Even if you've been hitting the gym and working out for years, chances are, you've fallen for a few fitness myths. While some myths may contain half-truths, many of these exercise-induced myths have largely been debunked by current research. Have you fallen for one of these? Find out.
The Top 10 Fitness Myths
There are numerous myths out there that have largely been debunked, but surprisingly, these 10 are still in circulation.
Myth: You Can Spot Reduce
No matter how many crunches you do, it's not going to be possible to melt fat off of just your midsection. People lose weight fairly evenly over their bodies, although some body types might be built to hang onto some weight in certain areas while losing it completely in others.
If you're hoping to slim your thighs or flatten your belly, your best bet is to work your whole body with a focus on cardio.
Myth: Aerobic Workouts Boost Your Metabolism for Hours After You Stop
The myth that getting in a workout in the morning will keep your body burning calories at a higher rate all day is only partially true. You do end up burning more calories after you get off the treadmill, but only about 20 over the course of the day, rather than the several hundred extra many people seem to expect.
Myth: Treadmills Are Better for Your Knees
People with knee problems may have been told that running on a treadmill gives you more cushion than running on the pavement, thereby sparing your knees. The real stress on your knees doesn't come from the surface you run on, however. It comes from your body weight, which provides up to four times more pressure on your knees per pound with each step.
Myth: Stretching Before a Workout Prevents Injury
In fact, stretching before you workout may not do much of anything at all. Stretching after a workout, once your body is warmed up may help to increase your range of motion, but stretching beforehand will not.
To help prevent injury, try warming up with some calisthenics instead and save the stretching for later.
Myth: Sports Bras Only Prevent Bouncing
Sports bras are crucial for preventing that painful bounce, but they actually do more than that - even if you're flat chested. Sports bras can actually help prevent your breasts from sagging more as you age. The bouncing action of high impact activities can actually stretch out the ligaments that hold your breasts in place, causing them to droop.
To prevent both painful bouncing and eventual sagging, get a well-fitted sports bra and replace it every six months to a year.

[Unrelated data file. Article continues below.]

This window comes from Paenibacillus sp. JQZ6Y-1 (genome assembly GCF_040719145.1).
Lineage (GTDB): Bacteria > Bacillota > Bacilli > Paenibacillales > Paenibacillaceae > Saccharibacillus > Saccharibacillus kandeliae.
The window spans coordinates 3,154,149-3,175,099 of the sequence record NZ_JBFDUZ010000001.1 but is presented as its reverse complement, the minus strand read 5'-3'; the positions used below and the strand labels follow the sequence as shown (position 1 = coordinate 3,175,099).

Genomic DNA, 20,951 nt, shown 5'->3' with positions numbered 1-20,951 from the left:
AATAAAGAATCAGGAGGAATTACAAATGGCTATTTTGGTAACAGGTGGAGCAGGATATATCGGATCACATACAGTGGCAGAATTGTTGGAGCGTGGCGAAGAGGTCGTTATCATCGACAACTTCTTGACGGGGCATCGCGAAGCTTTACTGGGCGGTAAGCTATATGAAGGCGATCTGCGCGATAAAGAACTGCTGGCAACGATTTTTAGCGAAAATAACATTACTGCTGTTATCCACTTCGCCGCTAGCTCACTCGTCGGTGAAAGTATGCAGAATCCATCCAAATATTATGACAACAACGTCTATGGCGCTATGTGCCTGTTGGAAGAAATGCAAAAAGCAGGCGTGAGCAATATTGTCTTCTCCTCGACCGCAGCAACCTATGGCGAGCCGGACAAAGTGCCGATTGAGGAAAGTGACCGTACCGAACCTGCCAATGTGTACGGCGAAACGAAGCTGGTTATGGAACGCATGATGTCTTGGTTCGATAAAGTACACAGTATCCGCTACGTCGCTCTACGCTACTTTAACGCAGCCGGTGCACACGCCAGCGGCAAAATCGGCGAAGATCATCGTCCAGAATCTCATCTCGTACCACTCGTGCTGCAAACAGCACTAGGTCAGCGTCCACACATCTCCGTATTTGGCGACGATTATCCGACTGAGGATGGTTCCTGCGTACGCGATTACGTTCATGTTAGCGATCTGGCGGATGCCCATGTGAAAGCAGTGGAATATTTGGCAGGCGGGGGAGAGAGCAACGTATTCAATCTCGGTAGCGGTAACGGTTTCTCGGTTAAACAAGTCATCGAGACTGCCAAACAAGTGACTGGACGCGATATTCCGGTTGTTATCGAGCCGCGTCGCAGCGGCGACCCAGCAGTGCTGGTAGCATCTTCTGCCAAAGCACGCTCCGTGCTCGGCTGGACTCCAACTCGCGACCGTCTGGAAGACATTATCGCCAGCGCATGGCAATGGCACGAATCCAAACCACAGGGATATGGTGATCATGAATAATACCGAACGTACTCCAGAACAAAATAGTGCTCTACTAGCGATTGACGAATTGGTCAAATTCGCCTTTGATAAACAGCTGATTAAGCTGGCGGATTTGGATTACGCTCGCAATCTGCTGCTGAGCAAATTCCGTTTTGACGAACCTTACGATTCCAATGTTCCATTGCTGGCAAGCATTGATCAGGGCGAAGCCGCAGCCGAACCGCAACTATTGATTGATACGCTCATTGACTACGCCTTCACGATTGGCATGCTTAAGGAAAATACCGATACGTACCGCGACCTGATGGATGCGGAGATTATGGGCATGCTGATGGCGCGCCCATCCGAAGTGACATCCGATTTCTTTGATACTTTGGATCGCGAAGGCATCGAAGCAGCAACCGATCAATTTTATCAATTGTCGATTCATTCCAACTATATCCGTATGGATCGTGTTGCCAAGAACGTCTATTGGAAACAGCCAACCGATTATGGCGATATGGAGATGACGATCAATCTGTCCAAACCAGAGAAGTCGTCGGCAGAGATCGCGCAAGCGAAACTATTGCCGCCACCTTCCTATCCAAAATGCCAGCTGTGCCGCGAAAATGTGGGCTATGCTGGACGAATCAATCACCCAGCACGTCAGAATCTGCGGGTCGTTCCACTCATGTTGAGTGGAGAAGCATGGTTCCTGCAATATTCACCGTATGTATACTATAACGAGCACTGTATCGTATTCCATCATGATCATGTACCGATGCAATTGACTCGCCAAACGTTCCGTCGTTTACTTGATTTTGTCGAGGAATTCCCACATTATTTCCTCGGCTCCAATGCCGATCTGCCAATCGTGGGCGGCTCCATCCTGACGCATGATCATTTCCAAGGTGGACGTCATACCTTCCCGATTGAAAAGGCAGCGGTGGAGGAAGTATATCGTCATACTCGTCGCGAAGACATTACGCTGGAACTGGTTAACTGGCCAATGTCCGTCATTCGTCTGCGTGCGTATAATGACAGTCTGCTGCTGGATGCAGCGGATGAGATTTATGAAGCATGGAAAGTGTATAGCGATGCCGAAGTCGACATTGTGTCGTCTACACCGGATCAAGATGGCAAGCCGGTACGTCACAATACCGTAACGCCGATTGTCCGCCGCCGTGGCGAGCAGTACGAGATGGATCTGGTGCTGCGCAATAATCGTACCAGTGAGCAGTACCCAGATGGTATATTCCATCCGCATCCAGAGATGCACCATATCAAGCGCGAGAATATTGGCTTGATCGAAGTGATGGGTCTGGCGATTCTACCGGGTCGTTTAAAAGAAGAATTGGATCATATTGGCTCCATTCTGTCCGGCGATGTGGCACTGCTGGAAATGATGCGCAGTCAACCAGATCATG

Myth: Lifting Weights Gives You Bulk
If you've been avoiding the weight rack because you're worried about bulking up, you have nothing to fear. It's the testosterone in men that helps them build large, bulky muscles. Women, on the other hand develop long, lean muscles. These muscles can help boost your metabolism, which in turn will help you get lean - not bulky.
Myth: You Can Eat Whatever You Want as Long as You Exercise
Exercise does play a role in what you like and how much fat you gain - but only about 20 percent. The other 80 percent comes from the food you eat. Many people also tend to overestimate how many calories they burned during a workout and may overeat as well. To get the best results, keep track of how many calories you burn and make sure you get the key nutrients and calories you need.
Myth: You Only Burn Fat in Your Target Heart Zone
Anyone that has ever set foot on a treadmill or exercise bike has seen the graph that shows your target heart rate for fat loss and for aerobic workouts, which can lead you to believe you stop burning fat if you push yourself too hard.
Actually, you burn a mixture of fat and carbs no matter what your heart rate is. The body is built to get the most efficient amount of fuel it can, which is usually not solely fat burning. Get the best results by mixing high and low intensity through your workout.
Myth: You'll Burn More Fat if You Exercise On an Empty Stomach
This statement is partially true - if you workout first thing in the morning on an empty stomach, your body will tap into fat reserves to help get the fuel it needs. Unfortunately, it will also tap into your muscle supply, burning even more muscle than it does fat, which can be counterproductive as lower muscle means a lower metabolism.
Myth: You Should Push to Muscle Fatigue
Pushing yourself to complete muscle fatigue is a sure way of overtraining - not of getting the results you want. Fatiguing your muscles may also make you sloppier, causing you to lift or move in a way that is unnatural. This, in turn, can lead to injury that sidelines you for a while.
Instead, work to about 80 to 85 percent of your capability to get the best results.
Pay attention to common fitness myths as they get debunked to help make sure you get the best results from every workout. While many myths do contain a grain of truth, there's often more to the story. If you hear an adage getting repeated a few too many times at the gym, you may want to double check that it isn't a myth as well - just in case.